Plum and rhubarb cobbler with star anise & vanilla


  • 1kg dark plums
  • 600g (net weight) rhubarb
  • 1 vanilla pod
  • 1½ tsp ground star anise
  • 180g soft brown sugar
  • Juice of 1 orange
  • Icing sugar, for dusting (optional)
  • 200ml crème fraîche, for serving
  • For the topping:
  • 420g plain flour, sifted, plus extra to dust
  • 1 tsp salt
  • 70g caster sugar, plus extra to dust
  • ¼ tbsp baking powder
  • 170g cold butter
  • 300ml whipping cream
  • 1 free-range egg, beaten
Plum and rhubarb cobbler with star anise & vanilla
    Serves eight to ten

The flavour of freshly ground star anise is vital for this soul-warming dessert. The trouble is, it's very hard. An alternative to using a spice grinder would be the old pestle and mortar or a small food processor, followed by carefully sifting the powder and getting rid of any hard chunks.

  1. Preheat the oven to 180C/350F/gas mark 4. Quarter the plums, discarding the stones, and put in a bowl. Trim off and discard the rhubarb leaves, cut the stalks into 3cm-long segments and add to the plums. Cut the vanilla pod along its centre, scrape out the seeds and add both seeds and pod to the fruit. Add the ground star anise, sugar and orange juice to the bowl, and mix together with your hands. Transfer the contents of the bowl to a medium-large, ovenproof dish, then push down with a fish slice, or similar, to create a more or less even surface.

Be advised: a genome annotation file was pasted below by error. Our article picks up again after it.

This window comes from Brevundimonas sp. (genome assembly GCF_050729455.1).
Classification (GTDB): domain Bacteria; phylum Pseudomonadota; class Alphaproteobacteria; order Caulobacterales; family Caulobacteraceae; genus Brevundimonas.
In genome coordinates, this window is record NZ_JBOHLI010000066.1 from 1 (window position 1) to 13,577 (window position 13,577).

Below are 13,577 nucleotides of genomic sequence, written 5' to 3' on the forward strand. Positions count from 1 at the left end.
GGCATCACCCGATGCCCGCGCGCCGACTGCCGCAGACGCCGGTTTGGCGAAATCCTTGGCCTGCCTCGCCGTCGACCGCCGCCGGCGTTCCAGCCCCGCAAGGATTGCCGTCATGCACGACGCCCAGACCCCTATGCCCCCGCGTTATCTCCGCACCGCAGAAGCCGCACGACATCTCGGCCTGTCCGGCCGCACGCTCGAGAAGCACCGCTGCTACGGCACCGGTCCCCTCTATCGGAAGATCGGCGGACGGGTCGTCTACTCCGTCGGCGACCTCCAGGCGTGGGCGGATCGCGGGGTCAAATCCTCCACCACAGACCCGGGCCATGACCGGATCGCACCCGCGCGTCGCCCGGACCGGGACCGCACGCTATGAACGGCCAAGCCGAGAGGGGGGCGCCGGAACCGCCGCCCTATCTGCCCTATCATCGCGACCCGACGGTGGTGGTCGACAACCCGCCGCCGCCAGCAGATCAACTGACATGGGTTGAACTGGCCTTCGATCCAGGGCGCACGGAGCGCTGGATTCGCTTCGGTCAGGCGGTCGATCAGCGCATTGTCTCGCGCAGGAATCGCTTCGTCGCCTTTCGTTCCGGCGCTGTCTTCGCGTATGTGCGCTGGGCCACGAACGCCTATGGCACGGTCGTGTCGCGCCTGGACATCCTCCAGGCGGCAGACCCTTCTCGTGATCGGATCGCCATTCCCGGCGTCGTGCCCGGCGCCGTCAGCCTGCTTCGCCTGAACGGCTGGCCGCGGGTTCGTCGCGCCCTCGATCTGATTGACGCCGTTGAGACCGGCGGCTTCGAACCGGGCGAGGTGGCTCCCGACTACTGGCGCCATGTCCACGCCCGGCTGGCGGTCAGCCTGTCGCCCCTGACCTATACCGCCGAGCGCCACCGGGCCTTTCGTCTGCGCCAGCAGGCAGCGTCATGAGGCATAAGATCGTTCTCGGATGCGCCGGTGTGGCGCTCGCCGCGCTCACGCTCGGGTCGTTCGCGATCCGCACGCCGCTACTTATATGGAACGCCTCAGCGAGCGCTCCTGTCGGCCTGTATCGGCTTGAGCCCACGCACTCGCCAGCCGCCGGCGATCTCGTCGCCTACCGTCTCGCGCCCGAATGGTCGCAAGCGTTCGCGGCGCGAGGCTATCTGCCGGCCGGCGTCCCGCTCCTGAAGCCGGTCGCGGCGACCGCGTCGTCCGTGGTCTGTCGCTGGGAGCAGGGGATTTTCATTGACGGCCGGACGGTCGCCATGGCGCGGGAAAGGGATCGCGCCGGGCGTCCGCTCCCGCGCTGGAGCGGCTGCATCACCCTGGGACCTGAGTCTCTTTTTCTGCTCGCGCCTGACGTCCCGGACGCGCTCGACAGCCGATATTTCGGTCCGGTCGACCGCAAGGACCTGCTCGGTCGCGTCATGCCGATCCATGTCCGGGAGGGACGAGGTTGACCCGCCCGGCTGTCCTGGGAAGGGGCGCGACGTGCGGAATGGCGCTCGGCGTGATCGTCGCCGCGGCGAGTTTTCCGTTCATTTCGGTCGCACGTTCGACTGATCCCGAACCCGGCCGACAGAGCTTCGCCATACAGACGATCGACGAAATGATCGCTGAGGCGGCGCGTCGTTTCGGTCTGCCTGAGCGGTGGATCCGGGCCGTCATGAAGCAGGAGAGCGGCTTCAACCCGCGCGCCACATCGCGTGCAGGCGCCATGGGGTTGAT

2. Now make the topping. In an electric mixer with a paddle attachment, and on low speed, mix the flour, salt, sugar and baking powder. Cut the butter into small dice, add to the dry ingredients and mix until the butter is dispersed and the mix resembles coarse, uneven breadcrumbs. Stop the machine, add the cream and work just until everything comes together.
  3. Transfer the mix to a lightly floured surface and knead it a little, just until smooth. Using a rolling pin, roll out the pastry into a 1cm thick sheet. Use a round pastry cutter (or a star cutter for a festive effect) to stamp out discs.
  4. Arrange the discs over the fruit. Lay them out neatly and close together, so they touch, or even slightly overlap. Gently brush the discs with a little bit of egg and top with a restrained scattering of caster sugar.
  5. Bake for an hour; it could take a bit less or even longer, depending on the fruit. It's ready when the fruit is hot and bubbly, and the topping golden and cooked through. Serve warm, lightly dusted with icing sugar, if you like, and with a blob of crème fraîche on each portion.